Magic Mouse
Mark Doty

Scrap of fur or fabric scrambles hand
to hairy wrist, flees into the hole thumb and forefinger make
in the fist, most warm days, Sixth Avenue and 14th Street:

big-headed guy squats hands outstretched and the toy
slips knuckle to back of the other hand, scurries to the nest
as if of its own volition while he blares over and over

same flat vowels, somehow half the time trumping
layered horn and airbrake and din without apparent origin,
raising his terms above the avenue as if he peddled

not the thing itself but its unprintable name:
his accomplishment, a phrase the alphabet refuses,

MAH as in Nah as in No way,
JIK the voice’s arc fallen hard back to the sidewalk, MAOWWZZ
a bridge with a long slide in the center. It won’t work

unless you’re loud, seal your nasal passages,
inflect five syllables in blat and euphony,
then the little three syllable follow-through,

price-tag vocalize tailing away like an afterthought:
ONE DOLLAH. Even halfway down the block he’s altered the air,
made the spine around which some fraction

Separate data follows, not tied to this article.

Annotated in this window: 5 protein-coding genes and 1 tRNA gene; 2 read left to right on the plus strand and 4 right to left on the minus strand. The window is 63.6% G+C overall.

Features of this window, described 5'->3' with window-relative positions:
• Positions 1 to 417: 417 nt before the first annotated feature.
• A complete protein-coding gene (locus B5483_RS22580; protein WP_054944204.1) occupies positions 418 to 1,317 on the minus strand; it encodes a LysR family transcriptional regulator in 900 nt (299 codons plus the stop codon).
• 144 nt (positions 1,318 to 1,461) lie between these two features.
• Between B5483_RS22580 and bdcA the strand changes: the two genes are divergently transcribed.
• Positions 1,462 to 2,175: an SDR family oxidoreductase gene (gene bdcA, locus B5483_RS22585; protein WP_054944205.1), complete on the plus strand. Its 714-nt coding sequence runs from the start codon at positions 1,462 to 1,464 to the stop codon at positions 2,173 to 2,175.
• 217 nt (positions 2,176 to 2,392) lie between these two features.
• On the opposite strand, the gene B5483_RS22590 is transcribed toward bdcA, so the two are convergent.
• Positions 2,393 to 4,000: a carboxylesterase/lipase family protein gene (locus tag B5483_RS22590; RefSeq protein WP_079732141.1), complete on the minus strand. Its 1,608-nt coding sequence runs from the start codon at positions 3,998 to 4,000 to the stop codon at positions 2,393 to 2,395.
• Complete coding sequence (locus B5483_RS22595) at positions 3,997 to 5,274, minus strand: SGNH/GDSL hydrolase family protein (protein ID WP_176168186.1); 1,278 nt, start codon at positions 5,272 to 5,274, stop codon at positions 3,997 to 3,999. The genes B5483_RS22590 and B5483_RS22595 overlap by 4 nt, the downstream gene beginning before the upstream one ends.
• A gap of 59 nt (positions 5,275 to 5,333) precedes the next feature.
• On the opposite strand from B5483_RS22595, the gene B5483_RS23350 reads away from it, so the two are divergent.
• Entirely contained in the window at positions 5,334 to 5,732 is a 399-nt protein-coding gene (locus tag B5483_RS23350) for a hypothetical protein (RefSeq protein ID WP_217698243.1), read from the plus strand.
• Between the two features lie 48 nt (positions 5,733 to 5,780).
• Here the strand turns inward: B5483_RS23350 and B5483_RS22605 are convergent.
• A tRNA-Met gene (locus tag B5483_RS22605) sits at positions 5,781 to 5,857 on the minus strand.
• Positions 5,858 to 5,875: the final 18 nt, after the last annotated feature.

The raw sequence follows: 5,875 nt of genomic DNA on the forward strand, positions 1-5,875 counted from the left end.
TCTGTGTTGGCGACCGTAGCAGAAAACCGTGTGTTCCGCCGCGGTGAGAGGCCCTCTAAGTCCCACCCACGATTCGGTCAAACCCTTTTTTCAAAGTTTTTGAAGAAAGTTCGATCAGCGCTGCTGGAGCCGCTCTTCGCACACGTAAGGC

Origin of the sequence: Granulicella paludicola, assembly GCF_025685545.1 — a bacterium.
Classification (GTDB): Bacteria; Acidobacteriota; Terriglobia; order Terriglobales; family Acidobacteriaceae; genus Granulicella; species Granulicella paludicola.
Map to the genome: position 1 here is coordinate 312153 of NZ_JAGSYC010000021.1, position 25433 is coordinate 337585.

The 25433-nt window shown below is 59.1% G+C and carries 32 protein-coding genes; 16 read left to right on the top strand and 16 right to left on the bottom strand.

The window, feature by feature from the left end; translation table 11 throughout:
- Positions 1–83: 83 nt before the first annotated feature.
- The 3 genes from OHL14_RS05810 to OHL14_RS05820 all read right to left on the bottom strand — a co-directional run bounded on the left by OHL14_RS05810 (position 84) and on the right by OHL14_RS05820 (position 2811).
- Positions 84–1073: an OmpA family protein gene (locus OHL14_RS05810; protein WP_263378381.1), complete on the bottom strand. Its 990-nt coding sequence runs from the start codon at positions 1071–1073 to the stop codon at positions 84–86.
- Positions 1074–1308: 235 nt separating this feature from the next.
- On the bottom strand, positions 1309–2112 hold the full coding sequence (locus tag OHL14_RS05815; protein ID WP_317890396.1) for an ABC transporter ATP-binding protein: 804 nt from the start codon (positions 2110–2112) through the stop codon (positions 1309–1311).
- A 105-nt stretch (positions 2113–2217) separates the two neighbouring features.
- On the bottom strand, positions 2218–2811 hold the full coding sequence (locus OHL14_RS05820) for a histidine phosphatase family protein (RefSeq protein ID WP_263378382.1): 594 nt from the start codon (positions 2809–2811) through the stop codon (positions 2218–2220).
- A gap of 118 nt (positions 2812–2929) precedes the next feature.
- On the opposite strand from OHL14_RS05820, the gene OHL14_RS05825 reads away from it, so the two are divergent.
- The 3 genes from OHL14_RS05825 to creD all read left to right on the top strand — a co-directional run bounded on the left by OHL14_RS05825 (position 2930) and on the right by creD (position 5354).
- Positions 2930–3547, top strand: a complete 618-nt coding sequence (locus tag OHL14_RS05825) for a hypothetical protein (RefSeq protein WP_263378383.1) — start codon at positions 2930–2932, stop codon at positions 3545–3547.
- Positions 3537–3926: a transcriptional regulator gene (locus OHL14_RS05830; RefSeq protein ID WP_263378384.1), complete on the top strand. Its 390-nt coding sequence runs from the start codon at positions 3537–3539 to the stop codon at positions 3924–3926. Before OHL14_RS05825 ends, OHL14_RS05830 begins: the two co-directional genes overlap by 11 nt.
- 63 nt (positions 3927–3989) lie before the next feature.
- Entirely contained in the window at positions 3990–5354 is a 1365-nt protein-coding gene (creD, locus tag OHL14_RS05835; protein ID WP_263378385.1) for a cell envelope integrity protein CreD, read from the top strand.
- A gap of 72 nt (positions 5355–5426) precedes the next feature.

of city arranges itself, his beautiful thing
in diminishing coda as you’re farther away:
Magic Mouse, one dahlah. I practice, I can’t

get it right. Maybe what’s required is resistance:
indifferent citizens impelled in four directions,
scraps of cell-phone recitations into private ethers,

mechanical sobs his syllables cut through and against.
Maybe it’s the sheer persistence of the ugly span
of phrase lifting up and over what it’s built to represent,

or else the engine of his song’s the nothing
that could contain that tumbling scrappy model
of a living thing in his hands,

so he says it again and again

—while the little toy, all the word
won’t hold, always escaping,
goes on with its astonishing work.